The police arrested two members of the elite 911 paratrooper commandoes for the killing. The two said they killed the senior royalist party adviser for his telephone, which they said they later threw in the Tonle Bassac River. They were quickly tried and sentenced to 20 years in prison. Royalist party members did not believe the robbery story, claiming the killing was political. As early as March 2003, the Ministry of Interior admitted that it did not believe that theft was the motive for the killing. It formed a committee to investigate, but no progress has been made in the case.

In January 2004, prominent union leader Chea Vichea was shot in broad daylight outside a newspaper stand in Phnom Penh. Born Samnang and Sok Sam Oeun, who were wrongfully sentenced to 20 years in prison for the crime, were acquitted of the charges last week. The actual killer of Chea Vichea remains at large.

In May that year, another leader of the Free Trade Union (FTU), Ros Sovannareth, was gunned down while riding on his motorcycle. In February 2007, Hy Buthy, yet another union leader with the FTU, was shot dead while on the way home from a night shift at the Suntex factory in Phnom Penh. As with the killing of Chea Vichea, two men on a motorbike committed both of these murders, and the perpetrators have never been brought to justice.

In July 2008, journalist Khim Sambo and his son were shot dead in the early evening on a busy street after exercising at Olympic Stadium. Khim Sambo worked for the opposition-aligned Moneaksekar Khmer newspaper, writing about corruption, land-grabbing and political intrigue. The two men on a motorcycle who killed Khim Sambo and his son remain at large.

Heng Serei Oudom, a journalist for the Vorakchun Khmer news­paper, was killed in Septem­ber 2012 shortly after writing articles exposing involvement of military police officials in illegal logging. He became the 11th journalist to be killed since 1994. Not one killer of a journalist has ever been prosecuted in Cambodia.

Also last year, leading environmental activist Chut Wutty was fatally shot in Koh Kong province after being stopped by military police and soldiers working as private security personnel for a hydro-power dam project. After a widely criticized investigation into the murder, one security guard spent a total of six months in prison for killing military police officer In Rathana, who allegedly shot Chut Wutty before being shot himself.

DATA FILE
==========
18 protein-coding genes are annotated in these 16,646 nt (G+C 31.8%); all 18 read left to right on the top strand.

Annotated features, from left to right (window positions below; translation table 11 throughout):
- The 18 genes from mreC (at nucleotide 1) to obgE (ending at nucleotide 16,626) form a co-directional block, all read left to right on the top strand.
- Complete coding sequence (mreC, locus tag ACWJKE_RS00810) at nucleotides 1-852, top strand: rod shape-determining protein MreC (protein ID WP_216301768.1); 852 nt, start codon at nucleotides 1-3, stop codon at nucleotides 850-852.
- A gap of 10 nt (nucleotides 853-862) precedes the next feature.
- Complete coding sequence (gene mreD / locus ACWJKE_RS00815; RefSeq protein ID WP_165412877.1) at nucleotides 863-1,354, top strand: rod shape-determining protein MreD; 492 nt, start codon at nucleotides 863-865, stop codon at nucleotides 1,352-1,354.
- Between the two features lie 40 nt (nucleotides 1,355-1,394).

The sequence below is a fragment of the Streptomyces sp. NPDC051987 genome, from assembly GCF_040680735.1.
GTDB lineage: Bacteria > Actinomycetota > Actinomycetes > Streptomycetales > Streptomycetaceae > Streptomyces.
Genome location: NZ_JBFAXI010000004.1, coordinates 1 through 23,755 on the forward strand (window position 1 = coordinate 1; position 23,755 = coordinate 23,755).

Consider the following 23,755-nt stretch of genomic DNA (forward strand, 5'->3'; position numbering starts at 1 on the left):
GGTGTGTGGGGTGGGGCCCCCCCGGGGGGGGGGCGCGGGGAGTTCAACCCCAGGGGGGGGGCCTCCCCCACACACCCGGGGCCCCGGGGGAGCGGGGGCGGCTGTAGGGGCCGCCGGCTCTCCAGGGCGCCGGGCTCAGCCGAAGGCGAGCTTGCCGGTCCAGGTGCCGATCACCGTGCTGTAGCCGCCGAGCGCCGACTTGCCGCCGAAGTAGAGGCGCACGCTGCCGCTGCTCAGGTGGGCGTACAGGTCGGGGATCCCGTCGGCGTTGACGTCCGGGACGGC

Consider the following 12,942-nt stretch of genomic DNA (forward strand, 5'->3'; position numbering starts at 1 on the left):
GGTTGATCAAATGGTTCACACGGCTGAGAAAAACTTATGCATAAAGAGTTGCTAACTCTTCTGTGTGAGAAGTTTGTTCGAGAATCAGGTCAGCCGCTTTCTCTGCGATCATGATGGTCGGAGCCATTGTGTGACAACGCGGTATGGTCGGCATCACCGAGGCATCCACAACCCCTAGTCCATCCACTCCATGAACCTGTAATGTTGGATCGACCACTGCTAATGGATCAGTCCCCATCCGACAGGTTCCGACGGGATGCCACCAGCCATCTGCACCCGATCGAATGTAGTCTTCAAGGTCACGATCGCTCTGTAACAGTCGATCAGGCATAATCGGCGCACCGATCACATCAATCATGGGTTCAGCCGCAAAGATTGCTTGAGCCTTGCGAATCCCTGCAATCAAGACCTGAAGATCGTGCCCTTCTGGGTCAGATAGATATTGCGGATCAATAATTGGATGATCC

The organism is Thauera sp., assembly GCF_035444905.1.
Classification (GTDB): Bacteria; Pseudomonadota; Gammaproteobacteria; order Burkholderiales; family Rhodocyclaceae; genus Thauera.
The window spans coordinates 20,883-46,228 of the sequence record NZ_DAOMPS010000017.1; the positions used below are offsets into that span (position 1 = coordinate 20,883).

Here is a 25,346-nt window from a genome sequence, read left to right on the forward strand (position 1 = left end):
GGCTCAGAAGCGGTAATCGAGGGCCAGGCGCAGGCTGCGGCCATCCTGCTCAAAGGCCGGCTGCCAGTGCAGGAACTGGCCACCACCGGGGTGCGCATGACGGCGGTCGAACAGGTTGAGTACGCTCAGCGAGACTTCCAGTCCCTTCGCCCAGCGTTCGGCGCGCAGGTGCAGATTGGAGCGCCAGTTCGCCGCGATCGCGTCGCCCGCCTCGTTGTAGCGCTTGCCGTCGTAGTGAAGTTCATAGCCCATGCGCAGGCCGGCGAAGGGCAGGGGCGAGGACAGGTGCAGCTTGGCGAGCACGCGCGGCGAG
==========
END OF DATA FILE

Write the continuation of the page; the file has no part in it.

With so many cases left unresolved, opposition lawmaker Mu So­chua said that reforms of the judiciary must include the possibility that vic­tims of these crimes and their fam­ilies can request that further in­vestigations into their cases be conducted.

“Unless there are in-depth reforms there is no chance at all to go back to the past. One of the reasons we need to go back to the past is because the crimes are targeted toward specific individuals, for example Chea Vichea and even with the grenade attack, the target was very clear,” she said.

“It’s not going to be part of the negotiations [to break the current political impasse], but once re­forms are underway and we have an independent judiciary…those who have survived can ask for the case to be reopened,” she said.

Sok Sam Oeun, executive director of the free legal aid Cambodian Defenders Project, said the possibility of revisiting these cases would hinder any possibility of real reform within the judiciary.

“Sometimes if the case is political, I think that we should focus on the future rather than digging up problems from the past. Otherwise, there cannot be reform,” he added.

However, Long Panhavuth, an of­ficer with the Cambodian Justice Ini­tiative, said that for “crimes that are systematic,” such as the grenade attack and murder of union leaders, setting up special fact-finding missions may help bring public closure to the crimes, and greater faith in the independence of the judiciary.

“I would say it is very important that mass crimes, like the grenade attack in 1997, [be investigated by] a sort of fact-finding mission or truth missions,” he said, noting that the statute of limitations for a felony crime in Cambodia is 10 years, which would preclude criminal prosecution in some cases.

“In order to promote public confidence you need to let people talk about and criticize what is going on,” he said, adding that a more important reform would be repealing laws that prevent citizens from criticizing legal officers and their decisions.

Lao Mong Hay, a political analyst and legal professor, said that the government must first establish a more independent judiciary, at which point it will be incumbent upon the courts to investigate past cases in which justice has been elusive.

“Not only the CPP, but together we need to address our past and conduct proper investigations into the crimes that have been committed since 1993,” he said.

“We should not condone im-punity,” Mr. Mong Hay said.

“I think that we have the duty to find justice for the dead. And perhaps justice for the dead would reinforce justice for the living,” he added.